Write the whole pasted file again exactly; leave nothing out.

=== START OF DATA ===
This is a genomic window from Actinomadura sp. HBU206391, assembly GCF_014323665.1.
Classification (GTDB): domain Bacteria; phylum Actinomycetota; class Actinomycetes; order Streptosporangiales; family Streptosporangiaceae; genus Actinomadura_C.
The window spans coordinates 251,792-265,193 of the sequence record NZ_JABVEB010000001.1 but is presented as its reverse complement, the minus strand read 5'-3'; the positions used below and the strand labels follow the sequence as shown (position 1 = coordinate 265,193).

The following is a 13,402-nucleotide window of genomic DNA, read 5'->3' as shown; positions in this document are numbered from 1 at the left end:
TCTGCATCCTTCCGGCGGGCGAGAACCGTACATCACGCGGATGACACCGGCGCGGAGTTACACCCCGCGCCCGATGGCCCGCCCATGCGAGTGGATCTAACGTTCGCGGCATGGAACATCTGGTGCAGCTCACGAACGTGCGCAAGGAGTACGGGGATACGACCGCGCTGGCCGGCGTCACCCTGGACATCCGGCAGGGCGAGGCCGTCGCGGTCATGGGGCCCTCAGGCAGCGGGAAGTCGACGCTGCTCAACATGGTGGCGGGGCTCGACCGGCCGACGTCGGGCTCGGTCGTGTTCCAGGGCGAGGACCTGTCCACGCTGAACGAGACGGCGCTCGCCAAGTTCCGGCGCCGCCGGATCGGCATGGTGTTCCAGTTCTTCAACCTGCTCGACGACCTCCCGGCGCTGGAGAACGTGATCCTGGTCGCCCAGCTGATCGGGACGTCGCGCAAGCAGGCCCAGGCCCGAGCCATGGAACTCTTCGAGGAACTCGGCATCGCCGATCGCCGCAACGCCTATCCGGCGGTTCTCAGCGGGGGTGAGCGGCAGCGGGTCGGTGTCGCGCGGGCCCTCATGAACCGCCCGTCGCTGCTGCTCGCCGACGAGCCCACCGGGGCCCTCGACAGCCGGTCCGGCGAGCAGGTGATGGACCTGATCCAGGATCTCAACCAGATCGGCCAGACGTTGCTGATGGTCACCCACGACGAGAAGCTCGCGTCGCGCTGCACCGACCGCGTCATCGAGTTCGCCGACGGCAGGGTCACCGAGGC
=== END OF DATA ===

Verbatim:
This is a genomic window from Actinomadura sp. HBU206391, assembly GCF_014323665.1.
Classification (GTDB): domain Bacteria; phylum Actinomycetota; class Actinomycetes; order Streptosporangiales; family Streptosporangiaceae; genus Actinomadura_C.
The window spans coordinates 251,792-265,193 of the sequence record NZ_JABVEB010000001.1 but is presented as its reverse complement, the minus strand read 5'-3'; the positions used below and the strand labels follow the sequence as shown (position 1 = coordinate 265,193).

The following is a 13,402-nucleotide window of genomic DNA, read 5'->3' as shown; positions in this document are numbered from 1 at the left end:
TCTGCATCCTTCCGGCGGGCGAGAACCGTACATCACGCGGATGACACCGGCGCGGAGTTACACCCCGCGCCCGATGGCCCGCCCATGCGAGTGGATCTAACGTTCGCGGCATGGAACATCTGGTGCAGCTCACGAACGTGCGCAAGGAGTACGGGGATACGACCGCGCTGGCCGGCGTCACCCTGGACATCCGGCAGGGCGAGGCCGTCGCGGTCATGGGGCCCTCAGGCAGCGGGAAGTCGACGCTGCTCAACATGGTGGCGGGGCTCGACCGGCCGACGTCGGGCTCGGTCGTGTTCCAGGGCGAGGACCTGTCCACGCTGAACGAGACGGCGCTCGCCAAGTTCCGGCGCCGCCGGATCGGCATGGTGTTCCAGTTCTTCAACCTGCTCGACGACCTCCCGGCGCTGGAGAACGTGATCCTGGTCGCCCAGCTGATCGGGACGTCGCGCAAGCAGGCCCAGGCCCGAGCCATGGAACTCTTCGAGGAACTCGGCATCGCCGATCGCCGCAACGCCTATCCGGCGGTTCTCAGCGGGGGTGAGCGGCAGCGGGTCGGTGTCGCGCGGGCCCTCATGAACCGCCCGTCGCTGCTGCTCGCCGACGAGCCCACCGGGGCCCTCGACAGCCGGTCCGGCGAGCAGGTGATGGACCTGATCCAGGATCTCAACCAGATCGGCCAGACGTTGCTGATGGTCACCCACGACGAGAAGCTCGCGTCGCGCTGCACCGACCGCGTCATCGAGTTCGCCGACGGCAGGGTCACCGAGGC